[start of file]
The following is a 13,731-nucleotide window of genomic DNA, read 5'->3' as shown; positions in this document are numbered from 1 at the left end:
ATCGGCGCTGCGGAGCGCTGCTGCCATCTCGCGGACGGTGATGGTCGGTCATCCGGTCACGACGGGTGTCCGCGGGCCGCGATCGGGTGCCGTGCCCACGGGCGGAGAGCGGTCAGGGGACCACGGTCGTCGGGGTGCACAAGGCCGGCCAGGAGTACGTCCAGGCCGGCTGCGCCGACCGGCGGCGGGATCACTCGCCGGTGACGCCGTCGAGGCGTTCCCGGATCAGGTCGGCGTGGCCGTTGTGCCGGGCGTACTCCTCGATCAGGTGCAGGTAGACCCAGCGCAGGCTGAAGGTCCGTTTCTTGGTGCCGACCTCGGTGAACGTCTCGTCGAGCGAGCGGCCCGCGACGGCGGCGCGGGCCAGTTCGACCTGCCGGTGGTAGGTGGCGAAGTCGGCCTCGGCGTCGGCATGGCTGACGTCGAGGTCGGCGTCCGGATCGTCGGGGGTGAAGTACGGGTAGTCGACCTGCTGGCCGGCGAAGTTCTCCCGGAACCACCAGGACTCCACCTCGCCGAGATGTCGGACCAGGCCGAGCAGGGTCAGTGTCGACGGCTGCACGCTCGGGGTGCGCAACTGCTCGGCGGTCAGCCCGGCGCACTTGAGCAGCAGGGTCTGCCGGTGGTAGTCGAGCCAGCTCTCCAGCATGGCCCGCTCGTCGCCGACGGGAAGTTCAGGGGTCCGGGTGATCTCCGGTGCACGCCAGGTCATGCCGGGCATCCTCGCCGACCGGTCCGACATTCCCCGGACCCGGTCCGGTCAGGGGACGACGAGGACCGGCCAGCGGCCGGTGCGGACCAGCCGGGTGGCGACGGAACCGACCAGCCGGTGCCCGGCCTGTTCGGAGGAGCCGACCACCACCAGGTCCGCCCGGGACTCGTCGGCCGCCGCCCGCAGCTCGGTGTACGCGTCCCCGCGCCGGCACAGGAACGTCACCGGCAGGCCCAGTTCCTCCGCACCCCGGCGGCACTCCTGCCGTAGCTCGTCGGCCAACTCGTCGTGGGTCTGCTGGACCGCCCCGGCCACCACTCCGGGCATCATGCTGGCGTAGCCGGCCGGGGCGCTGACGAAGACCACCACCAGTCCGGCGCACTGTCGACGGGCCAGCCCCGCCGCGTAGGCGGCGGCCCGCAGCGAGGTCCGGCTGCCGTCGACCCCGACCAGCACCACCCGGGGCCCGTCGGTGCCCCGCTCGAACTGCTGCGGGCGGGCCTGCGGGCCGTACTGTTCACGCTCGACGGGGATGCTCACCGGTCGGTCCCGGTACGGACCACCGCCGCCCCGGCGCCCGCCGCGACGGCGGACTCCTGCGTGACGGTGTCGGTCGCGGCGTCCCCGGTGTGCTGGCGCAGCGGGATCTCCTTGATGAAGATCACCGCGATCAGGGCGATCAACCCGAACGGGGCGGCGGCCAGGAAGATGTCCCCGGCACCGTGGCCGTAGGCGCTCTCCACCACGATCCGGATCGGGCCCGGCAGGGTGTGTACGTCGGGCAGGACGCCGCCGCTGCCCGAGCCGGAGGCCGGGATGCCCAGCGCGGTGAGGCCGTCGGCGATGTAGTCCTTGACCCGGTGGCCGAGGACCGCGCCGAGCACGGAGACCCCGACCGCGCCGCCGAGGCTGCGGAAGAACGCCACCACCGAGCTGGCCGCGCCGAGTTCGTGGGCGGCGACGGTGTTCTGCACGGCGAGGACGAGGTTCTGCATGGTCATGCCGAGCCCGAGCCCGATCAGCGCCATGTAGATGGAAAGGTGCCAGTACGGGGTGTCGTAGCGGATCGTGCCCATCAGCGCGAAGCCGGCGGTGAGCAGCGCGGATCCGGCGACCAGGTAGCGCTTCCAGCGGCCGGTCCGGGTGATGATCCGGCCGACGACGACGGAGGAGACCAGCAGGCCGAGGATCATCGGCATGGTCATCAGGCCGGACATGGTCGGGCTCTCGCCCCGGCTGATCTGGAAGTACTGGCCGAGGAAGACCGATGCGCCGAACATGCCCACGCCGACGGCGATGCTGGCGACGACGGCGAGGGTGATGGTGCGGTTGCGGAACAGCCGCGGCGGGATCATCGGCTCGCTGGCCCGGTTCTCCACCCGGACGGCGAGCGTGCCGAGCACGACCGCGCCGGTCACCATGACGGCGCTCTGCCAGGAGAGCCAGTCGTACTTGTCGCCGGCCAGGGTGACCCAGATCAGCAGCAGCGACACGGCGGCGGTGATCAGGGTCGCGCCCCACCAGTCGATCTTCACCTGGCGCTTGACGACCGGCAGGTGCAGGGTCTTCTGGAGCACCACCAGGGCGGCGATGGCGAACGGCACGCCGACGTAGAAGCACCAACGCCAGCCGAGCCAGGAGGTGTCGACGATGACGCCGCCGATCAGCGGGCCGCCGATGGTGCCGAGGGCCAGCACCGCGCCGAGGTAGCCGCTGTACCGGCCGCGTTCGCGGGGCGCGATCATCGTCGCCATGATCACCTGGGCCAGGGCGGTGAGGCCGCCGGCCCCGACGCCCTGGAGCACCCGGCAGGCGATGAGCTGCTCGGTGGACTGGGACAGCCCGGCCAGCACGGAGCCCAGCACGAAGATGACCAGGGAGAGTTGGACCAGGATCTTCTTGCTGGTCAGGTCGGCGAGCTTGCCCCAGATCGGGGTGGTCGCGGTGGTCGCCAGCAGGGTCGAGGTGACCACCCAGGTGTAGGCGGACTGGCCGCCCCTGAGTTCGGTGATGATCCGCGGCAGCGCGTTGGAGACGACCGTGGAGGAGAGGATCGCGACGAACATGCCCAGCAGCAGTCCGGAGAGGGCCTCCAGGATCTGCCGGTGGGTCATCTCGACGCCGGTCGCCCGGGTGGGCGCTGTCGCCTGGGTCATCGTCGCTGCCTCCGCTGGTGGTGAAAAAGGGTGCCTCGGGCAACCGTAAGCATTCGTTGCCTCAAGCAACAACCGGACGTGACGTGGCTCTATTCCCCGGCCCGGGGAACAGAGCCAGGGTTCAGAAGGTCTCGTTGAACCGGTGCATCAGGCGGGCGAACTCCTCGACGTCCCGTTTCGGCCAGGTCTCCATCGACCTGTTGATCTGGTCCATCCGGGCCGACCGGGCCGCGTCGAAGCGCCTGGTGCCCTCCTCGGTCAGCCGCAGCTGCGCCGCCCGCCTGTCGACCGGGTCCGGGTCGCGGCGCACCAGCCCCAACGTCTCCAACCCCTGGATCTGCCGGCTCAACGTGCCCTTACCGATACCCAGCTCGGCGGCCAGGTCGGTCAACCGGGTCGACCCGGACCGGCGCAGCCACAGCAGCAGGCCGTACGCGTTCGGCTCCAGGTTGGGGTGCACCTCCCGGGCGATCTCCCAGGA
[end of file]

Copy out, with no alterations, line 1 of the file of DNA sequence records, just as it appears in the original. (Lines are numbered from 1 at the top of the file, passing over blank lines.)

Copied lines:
The following is a 13,731-nucleotide window of genomic DNA, read 5'->3' as shown; positions in this document are numbered from 1 at the left end: